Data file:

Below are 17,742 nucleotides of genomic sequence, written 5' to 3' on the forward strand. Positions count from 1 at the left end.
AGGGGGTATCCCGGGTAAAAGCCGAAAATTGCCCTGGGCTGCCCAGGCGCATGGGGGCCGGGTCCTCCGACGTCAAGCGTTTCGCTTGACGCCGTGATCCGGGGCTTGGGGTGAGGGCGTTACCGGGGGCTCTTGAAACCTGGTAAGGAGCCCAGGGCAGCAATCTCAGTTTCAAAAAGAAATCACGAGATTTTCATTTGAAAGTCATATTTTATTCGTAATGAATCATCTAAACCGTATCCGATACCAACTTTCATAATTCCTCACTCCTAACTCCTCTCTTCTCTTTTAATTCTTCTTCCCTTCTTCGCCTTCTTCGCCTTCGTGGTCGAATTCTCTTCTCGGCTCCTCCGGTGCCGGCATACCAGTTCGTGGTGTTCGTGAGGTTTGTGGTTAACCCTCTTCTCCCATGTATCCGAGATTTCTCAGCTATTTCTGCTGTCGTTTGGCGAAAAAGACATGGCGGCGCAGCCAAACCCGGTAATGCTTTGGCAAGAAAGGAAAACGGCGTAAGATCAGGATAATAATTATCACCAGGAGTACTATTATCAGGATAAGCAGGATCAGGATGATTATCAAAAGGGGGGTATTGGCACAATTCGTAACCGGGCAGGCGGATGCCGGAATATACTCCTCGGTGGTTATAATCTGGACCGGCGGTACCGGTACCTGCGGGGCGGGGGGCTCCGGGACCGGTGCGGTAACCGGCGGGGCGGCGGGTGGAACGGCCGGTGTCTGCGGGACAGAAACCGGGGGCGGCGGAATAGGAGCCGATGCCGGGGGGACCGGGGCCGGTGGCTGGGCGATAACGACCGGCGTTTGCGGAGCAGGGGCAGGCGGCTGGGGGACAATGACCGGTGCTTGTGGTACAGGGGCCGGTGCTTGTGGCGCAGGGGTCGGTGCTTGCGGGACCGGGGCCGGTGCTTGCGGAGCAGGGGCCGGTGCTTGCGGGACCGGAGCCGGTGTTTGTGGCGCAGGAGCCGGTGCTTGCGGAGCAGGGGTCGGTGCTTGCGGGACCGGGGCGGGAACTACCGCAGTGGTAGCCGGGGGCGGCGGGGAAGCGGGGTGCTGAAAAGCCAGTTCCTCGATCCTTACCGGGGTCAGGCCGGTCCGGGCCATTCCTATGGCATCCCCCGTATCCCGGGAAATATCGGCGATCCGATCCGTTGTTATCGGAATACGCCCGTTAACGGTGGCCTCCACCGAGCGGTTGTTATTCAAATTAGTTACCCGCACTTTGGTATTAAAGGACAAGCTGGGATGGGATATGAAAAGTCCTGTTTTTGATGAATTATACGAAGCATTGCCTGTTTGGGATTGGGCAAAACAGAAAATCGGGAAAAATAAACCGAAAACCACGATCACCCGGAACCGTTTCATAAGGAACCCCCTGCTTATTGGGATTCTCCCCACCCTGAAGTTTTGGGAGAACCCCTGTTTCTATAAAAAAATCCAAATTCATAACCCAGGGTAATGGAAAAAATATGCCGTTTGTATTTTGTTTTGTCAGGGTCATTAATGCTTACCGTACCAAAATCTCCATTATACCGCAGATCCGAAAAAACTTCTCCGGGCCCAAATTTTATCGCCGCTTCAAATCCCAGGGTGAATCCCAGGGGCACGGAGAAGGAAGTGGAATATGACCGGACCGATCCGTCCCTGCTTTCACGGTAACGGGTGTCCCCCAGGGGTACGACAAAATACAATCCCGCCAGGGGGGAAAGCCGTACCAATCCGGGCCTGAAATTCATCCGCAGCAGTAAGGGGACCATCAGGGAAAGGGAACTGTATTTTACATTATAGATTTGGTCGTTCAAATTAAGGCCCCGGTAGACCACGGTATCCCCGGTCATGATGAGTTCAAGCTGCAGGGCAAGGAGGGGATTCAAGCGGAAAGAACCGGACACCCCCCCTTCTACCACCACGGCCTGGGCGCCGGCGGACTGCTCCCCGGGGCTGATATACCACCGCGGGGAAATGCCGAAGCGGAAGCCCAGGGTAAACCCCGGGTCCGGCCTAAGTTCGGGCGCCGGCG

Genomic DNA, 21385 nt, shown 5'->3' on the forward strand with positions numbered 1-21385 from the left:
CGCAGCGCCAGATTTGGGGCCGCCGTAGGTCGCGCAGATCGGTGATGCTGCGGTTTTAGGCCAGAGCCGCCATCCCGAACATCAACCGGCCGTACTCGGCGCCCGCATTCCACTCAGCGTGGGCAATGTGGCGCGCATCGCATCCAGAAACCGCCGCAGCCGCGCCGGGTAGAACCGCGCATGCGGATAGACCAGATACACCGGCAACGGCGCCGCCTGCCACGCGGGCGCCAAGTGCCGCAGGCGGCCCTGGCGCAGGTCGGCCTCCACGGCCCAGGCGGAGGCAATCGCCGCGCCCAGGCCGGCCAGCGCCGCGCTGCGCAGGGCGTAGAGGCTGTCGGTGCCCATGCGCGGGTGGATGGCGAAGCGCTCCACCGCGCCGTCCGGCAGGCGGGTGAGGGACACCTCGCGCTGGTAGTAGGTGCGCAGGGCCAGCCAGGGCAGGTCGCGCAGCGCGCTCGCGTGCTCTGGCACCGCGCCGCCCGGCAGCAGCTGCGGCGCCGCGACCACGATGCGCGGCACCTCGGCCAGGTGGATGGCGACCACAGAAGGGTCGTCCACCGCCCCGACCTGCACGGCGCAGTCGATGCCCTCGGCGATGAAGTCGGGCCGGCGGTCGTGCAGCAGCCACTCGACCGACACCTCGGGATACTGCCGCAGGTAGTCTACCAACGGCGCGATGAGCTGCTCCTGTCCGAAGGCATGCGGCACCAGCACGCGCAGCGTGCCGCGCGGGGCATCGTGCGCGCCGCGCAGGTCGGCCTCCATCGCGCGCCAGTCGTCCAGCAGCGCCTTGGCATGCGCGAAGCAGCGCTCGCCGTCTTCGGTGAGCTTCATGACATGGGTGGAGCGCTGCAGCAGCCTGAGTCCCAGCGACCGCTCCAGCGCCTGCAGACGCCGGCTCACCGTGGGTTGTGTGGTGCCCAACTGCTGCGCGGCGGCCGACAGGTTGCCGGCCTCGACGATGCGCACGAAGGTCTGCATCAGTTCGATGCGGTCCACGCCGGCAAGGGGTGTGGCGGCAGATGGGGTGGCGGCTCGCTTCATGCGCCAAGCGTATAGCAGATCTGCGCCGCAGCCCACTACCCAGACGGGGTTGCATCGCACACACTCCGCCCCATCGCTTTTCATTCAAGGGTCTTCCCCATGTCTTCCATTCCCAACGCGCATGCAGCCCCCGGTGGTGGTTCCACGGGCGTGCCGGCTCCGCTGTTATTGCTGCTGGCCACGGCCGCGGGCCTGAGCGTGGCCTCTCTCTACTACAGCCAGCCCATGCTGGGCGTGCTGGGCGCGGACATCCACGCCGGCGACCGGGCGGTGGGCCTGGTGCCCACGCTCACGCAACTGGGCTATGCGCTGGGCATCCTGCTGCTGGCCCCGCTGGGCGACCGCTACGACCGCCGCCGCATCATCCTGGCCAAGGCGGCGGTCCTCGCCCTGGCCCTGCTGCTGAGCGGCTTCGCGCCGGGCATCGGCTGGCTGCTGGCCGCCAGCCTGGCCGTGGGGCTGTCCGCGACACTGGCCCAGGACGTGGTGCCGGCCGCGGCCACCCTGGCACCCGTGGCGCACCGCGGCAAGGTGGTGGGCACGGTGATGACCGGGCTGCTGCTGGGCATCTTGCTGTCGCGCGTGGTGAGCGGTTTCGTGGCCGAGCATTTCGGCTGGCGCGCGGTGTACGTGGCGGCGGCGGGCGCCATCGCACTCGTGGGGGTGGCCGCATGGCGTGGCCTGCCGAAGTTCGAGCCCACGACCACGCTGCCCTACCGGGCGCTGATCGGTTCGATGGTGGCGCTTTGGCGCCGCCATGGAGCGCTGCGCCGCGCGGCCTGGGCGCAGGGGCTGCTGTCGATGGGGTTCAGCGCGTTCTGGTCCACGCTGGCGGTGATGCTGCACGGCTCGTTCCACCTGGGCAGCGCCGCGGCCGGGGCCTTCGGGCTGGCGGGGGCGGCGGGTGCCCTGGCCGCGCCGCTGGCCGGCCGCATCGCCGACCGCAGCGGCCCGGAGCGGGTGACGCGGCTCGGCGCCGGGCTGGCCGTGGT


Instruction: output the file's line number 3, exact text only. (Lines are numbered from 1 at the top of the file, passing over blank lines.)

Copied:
Genomic DNA, 21385 nt, shown 5'->3' on the forward strand with positions numbered 1-21385 from the left: